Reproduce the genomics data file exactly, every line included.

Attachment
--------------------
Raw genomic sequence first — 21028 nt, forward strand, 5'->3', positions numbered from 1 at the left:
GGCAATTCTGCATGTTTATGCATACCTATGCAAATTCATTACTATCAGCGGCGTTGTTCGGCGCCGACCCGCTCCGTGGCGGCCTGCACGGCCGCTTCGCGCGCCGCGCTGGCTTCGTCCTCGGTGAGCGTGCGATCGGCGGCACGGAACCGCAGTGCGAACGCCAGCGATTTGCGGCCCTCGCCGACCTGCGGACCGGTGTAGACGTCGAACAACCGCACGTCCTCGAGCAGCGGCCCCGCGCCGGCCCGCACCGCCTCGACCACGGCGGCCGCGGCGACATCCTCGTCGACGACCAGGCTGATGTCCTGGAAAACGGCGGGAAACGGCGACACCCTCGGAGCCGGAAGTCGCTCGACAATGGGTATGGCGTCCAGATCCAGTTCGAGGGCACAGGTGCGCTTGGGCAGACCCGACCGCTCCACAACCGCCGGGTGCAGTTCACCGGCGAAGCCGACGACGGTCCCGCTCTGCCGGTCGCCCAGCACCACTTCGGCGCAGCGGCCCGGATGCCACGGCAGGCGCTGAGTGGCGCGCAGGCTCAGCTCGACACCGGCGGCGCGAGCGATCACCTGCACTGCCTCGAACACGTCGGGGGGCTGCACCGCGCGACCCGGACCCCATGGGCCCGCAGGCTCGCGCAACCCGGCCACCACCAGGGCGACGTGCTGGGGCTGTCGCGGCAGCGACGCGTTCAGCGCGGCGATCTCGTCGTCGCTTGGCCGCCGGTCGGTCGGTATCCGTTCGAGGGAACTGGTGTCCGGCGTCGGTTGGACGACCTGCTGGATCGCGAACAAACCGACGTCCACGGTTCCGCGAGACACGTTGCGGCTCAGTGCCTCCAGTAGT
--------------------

Raw genomic sequence first — 21028 nt, forward strand, 5'->3', positions numbered from 1 at the left:
GGCAATTCTGCATGTTTATGCATACCTATGCAAATTCATTACTATCAGCGGCGTTGTTCGGCGCCGACCCGCTCCGTGGCGGCCTGCACGGCCGCTTCGCGCGCCGCGCTGGCTTCGTCCTCGGTGAGCGTGCGATCGGCGGCACGGAACCGCAGTGCGAACGCCAGCGATTTGCGGCCCTCGCCGACCTGCGGACCGGTGTAGACGTCGAACAACCGCACGTCCTCGAGCAGCGGCCCCGCGCCGGCCCGCACCGCCTCGACCACGGCGGCCGCGGCGACATCCTCGTCGACGACCAGGCTGATGTCCTGGAAAACGGCGGGAAACGGCGACACCCTCGGAGCCGGAAGTCGCTCGACAATGGGTATGGCGTCCAGATCCAGTTCGAGGGCACAGGTGCGCTTGGGCAGACCCGACCGCTCCACAACCGCCGGGTGCAGTTCACCGGCGAAGCCGACGACGGTCCCGCTCTGCCGGTCGCCCAGCACCACTTCGGCGCAGCGGCCCGGATGCCACGGCAGGCGCTGAGTGGCGCGCAGGCTCAGCTCGACACCGGCGGCGCGAGCGATCACCTGCACTGCCTCGAACACGTCGGGGGGCTGCACCGCGCGACCCGGACCCCATGGGCCCGCAGGCTCGCGCAACCCGGCCACCACCAGGGCGACGTGCTGGGGCTGTCGCGGCAGCGACGCGTTCAGCGCGGCGATCTCGTCGTCGCTTGGCCGCCGGTCGGTCGGTATCCGTTCGAGGGAACTGGTGTCCGGCGTCGGTTGGACGACCTGCTGGATCGCGAACAAACCGACGTCCACGGTTCCGCGAGACACGTTGCGGCTCAGTGCCTCCAGTAGT